Founding date: 1667
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The mill still exists as recorded in 2014 and is in good condition in spite of being in the bush. Elmes (often referred to Elmes Creek or the Creek) and Goble’s made up part of Gaynor’s estate where all sugar was processed when Gaynor’s converted to steam in the mid 1800’s.
Estate Related History/ Timeline:
“March 4 1667 Thomas Elmes granted 65 acres, surveyed 5 June 1668” …. “1755 Dec.4th Death of Thos Elmes; his seat in the Assembly vacant.”
Dorothy Anne Elmes was born in Antigua on May 3, 1768, the daughter of Thomas Elmes III (d.1776) and Elizabeth Harmon. Both were descendants of 17th century British settlers. Dorothy married (2nd) Henry Papps, a naval functionary, in Antigua, and later moved to England where Dorothy died in 1831.
“Mathew Christian (d.1779) heir to uncle Mathew (d.1758) Red Hill 410 acres, Bevans 200 acres, The Valley 350 acres, Huyghues of 200 acres, Elmes of 149 and 180 acres
Elmes Creek Estate of 158 acres and Windward 180 acres owned by Mathew Christian in 1775.
History of the Island of Antigua by Vere Oliver. Vol.1 & III.
1779 the Elmes in the Division of Nonsuch and Parish of St. Philip contained 149 acres.
There is little on Ledwell and Scott but I did find reference under ‘Promissory Notes and Bills of Exchange’ a rather lengthy discourse between Rofs and Butler and Cumberland Wilson dated late 1770’s.
In 1829 it contained 158 acres and 106 slaves and was owned by Philip Layne.
The Indenture between Francis John Goodwin of Gaynor’s and Antigua Syndicate Estates Ltd. dated 6th September 1957, shows “3. All that plantation or estate called “Elmes Creek” situate in the Parish of Saint Philip in the Island of Antigua containing one hundred and sixty-one acres or thereabouts.”
Legacies of British Slave-ownership. www.ucl.ac.uk/lbs/search/
Antigua 275 Elmes was awarded £1,500 11s 2d for 103 enslaved.
Awardee was Named Newman. Beneficiary deceased were Justinian Casamajor and Mathew Christian. Beneficiaries were Mark Noble Daniel, Sarah Daniel, George Harper, James Smith and Mary Smith. Unsuccessful were Philip Lyne and John Adams Wood.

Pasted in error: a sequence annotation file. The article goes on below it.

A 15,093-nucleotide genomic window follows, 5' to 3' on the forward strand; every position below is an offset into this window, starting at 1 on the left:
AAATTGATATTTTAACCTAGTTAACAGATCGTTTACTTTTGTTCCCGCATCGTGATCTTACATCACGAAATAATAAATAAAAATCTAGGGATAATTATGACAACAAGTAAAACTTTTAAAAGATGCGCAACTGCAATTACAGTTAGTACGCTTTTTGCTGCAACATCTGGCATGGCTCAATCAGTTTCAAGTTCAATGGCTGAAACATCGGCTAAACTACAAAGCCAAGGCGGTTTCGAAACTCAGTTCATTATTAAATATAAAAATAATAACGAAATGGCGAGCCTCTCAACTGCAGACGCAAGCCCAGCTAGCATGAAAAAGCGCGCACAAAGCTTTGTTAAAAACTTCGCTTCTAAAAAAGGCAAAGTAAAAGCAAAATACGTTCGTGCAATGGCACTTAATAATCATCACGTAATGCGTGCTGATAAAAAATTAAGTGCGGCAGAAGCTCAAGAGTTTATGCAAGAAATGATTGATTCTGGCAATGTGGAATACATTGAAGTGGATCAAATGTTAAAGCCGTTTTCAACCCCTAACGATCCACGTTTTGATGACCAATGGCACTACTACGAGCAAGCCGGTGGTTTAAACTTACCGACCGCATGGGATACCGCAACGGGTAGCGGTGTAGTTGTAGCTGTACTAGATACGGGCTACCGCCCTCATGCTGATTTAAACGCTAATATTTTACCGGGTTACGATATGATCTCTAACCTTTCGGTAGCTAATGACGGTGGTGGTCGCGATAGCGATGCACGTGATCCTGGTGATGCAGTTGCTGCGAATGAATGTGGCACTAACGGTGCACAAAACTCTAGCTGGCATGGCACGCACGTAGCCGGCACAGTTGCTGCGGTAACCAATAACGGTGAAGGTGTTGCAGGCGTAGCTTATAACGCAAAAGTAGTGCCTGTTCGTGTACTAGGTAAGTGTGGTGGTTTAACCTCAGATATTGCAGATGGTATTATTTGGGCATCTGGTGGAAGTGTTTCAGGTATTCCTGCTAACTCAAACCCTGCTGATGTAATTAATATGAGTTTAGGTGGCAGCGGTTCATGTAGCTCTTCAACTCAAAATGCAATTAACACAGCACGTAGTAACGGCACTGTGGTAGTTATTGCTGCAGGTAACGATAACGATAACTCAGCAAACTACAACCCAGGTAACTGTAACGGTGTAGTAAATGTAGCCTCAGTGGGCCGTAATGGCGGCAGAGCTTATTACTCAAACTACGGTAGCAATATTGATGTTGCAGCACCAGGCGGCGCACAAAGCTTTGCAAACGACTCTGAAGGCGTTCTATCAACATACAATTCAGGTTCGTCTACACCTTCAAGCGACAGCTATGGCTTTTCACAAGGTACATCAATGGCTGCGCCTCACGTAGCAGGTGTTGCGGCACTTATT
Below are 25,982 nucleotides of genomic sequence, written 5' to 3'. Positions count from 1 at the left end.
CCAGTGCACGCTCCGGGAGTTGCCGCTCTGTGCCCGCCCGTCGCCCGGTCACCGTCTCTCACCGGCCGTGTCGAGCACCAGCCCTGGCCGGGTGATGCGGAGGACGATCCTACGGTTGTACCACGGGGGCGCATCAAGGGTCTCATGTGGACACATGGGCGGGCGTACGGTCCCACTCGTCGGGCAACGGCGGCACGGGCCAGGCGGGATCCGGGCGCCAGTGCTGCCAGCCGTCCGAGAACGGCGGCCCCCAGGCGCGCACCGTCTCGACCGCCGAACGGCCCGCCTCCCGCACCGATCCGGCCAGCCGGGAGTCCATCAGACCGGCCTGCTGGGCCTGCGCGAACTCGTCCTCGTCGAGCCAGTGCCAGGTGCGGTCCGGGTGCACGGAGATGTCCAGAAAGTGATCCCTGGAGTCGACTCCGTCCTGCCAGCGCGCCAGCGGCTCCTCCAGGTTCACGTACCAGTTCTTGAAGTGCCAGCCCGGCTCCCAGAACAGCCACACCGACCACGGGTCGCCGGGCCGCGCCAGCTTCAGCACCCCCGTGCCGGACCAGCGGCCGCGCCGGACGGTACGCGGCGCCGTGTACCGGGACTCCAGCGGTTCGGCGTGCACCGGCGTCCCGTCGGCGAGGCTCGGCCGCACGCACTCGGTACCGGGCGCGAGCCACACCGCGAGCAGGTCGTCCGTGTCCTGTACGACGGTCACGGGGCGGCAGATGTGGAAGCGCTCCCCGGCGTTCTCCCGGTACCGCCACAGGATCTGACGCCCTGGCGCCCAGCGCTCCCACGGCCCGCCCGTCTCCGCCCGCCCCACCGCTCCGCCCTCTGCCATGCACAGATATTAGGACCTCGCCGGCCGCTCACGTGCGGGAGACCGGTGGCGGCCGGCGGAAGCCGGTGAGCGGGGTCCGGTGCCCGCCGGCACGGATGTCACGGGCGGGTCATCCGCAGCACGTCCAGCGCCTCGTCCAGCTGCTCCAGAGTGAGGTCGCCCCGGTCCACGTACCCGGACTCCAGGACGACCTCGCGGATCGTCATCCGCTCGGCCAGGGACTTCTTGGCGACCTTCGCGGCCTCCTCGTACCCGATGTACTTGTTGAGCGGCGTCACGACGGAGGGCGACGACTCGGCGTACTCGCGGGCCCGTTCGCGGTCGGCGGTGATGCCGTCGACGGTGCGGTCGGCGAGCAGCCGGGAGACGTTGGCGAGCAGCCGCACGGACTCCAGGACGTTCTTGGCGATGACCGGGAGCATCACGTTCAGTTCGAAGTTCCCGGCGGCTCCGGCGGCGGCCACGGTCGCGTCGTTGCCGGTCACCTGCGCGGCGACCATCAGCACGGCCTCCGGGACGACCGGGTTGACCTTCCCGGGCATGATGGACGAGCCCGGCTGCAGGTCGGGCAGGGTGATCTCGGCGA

1851: The Antigua Almanac shows Elme’s of 158 acres belonging to Phillip Lyne.
“Elmes” is in St. Philip’s Parish. In 1852 it contained 158 acres, and was owned by Philip Layne.” Vere Oliver Vol.I p.244
According to Myson James from Parham, Elmes used to be called ‘Bunting.’
Enslaved People’s History
Based on contemporary research, we have little information to share about the enslaved peoples from this plantation at this time. We do know that the estate was awarded just over £1,500 for the freedoms of 103 enslaved people when slavery was abolished in the Caribbean. We will continue our quest for more information about these vital individuals.
- 1740 Mathew Christian (d.1758)
- 1758 Mathew Christian (d.1779) 1777/78 Luffman map
- 1779 Ledwell & Scott
- 1829 Messrs. Hyndman. 106 slaves. 158 acres.
- 1852 Philip Layne (Lyne) 1851 Antigua Horsford Almanac
- 1871 Francis Shand ( ownership listed in Vere Oliver)
- 1873 William Goodwin (1830-1899) not listed in the 1872 Antigua Horsford Almanac.
- 1921 Frank J. Goodwin (1881-1966) 1933 Camacho map
- 1957 Antigua Syndicate Estates Ltd.
- 1958 Antigua Government – Crown Land